Kroger (NYSE:KR) shareholders had high expectations heading into the supermarket giant's second-quarter report. Sales trends in early 2021 had been holding at a much higher rate than before the pandemic. And the company appeared on track to begin boosting its profitability higher toward peers like Target and Walmart (NYSE:WMT).

On Friday, Kroger delivered mostly good news along both of these lines even as CEO Rodney McMullen raised the chain's full-year outlook. Let's dive right in.

An employee stocking fresh produce.

Image source: Getty Images.

Kroger's sales are booming

Kroger revealed a second-straight quarter of declining revenue, with comparable-store sales falling 1%. But that decline was entirely due to soaring demand a year ago when pantry-stocking was near its peak during the early phases of the pandemic.

The better metric to follow in that environment is two-year sales, which are up 14% in Q2. That compares well to the 14.5% rate that Walmart, Kroger's main competitor, just posted. Investors had been worried that Walmart might be stealing more of Kroger's market share thanks to its stepped-up investments in the fresh produce aisle.

But the supermarket specialist held its own, in part thanks to improvements in its digital platform. "Our strategic focus on leading with fresh and accelerating with digital," McMullen said in a press release, "continues to build momentum across our business."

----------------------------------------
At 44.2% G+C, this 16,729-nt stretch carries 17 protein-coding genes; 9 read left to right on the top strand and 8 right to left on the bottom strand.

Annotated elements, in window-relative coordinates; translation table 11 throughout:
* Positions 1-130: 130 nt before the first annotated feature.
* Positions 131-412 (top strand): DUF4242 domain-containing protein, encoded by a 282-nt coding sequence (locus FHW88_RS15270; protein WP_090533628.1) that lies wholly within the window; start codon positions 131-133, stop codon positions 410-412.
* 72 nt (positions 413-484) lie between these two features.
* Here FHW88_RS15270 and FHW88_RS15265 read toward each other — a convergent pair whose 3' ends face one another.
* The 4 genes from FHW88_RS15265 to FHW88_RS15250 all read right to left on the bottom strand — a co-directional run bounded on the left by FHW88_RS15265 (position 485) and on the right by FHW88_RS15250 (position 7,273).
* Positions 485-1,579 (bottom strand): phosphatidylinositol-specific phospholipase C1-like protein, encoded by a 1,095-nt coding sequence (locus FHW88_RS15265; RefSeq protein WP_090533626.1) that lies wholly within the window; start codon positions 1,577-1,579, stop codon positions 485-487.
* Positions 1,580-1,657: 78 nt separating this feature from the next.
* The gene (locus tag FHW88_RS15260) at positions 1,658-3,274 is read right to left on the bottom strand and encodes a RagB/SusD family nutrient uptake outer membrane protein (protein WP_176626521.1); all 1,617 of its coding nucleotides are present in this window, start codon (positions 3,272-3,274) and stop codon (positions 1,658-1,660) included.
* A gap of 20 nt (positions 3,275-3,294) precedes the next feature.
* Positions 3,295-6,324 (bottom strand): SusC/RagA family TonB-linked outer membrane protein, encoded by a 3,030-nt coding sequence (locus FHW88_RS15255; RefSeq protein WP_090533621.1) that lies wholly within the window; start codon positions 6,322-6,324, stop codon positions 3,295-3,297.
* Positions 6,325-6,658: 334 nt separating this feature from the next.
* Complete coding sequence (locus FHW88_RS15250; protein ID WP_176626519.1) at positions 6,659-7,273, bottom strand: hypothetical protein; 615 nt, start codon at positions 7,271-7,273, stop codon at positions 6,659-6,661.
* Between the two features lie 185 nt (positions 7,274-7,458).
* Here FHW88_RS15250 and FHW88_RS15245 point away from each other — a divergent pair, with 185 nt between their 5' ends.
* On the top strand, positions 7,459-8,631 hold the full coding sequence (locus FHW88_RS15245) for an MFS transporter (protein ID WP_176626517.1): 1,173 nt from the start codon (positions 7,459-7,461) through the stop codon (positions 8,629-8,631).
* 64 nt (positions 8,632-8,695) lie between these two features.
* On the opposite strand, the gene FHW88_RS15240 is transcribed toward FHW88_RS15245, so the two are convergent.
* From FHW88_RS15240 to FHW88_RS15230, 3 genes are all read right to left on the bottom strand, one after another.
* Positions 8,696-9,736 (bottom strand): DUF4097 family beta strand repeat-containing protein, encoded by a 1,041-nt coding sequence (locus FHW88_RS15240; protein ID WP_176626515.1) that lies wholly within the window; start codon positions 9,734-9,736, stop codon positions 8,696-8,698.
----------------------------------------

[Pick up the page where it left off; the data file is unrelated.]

Kroger posted profit wins and losses

The profit picture was mixed, with margins dipping slightly thanks to rising costs in areas like wages and transportation. Kroger was also conservative with price increases during this inflationary period, which helped customer traffic at the expense of profitability.

KR Operating Margin (TTM) Chart

KR Operating Margin (TTM) data by YCharts

But the wider picture is bright, with operating profit rising at a 23% annual rate over the last two years. Kroger is emerging from the pandemic with stronger earnings power even if it is still catching up to its national retailing peers. "We continued to remove costs from the business," CFO Gary Millerchip explained.

Raising the outlook

Shareholders were treated to their second straight outlook boost in 2021. Kroger now sees sales rising by between 12.6% and 13.1% on a two-year basis, up significantly from the prior forecast ranging from 10.1% to 11.6%.

Earnings got a similar hike and are on track to land between $3.25 per share and $3.35 per share compared to the $2.95 per share and $3.10 per share target management issued back in June. Executives said they feel comfortable raising both of these targets due to sustained growth in the industry. "Customers are eating more food at home because it is more affordable, convenient, and healthier than other options," McMullen said.

That trend bodes well for most industry players to the extent that it persists beyond the pandemic. And Kroger could stand to benefit more than its rivals as it scales its multichannel selling platform up to their performance levels. Success at those levels might push its margins higher as it has for Target over the last two years or so, leading to potentially higher shareholder returns than Kroger's long-term goal of between 8% and 11% annual returns.

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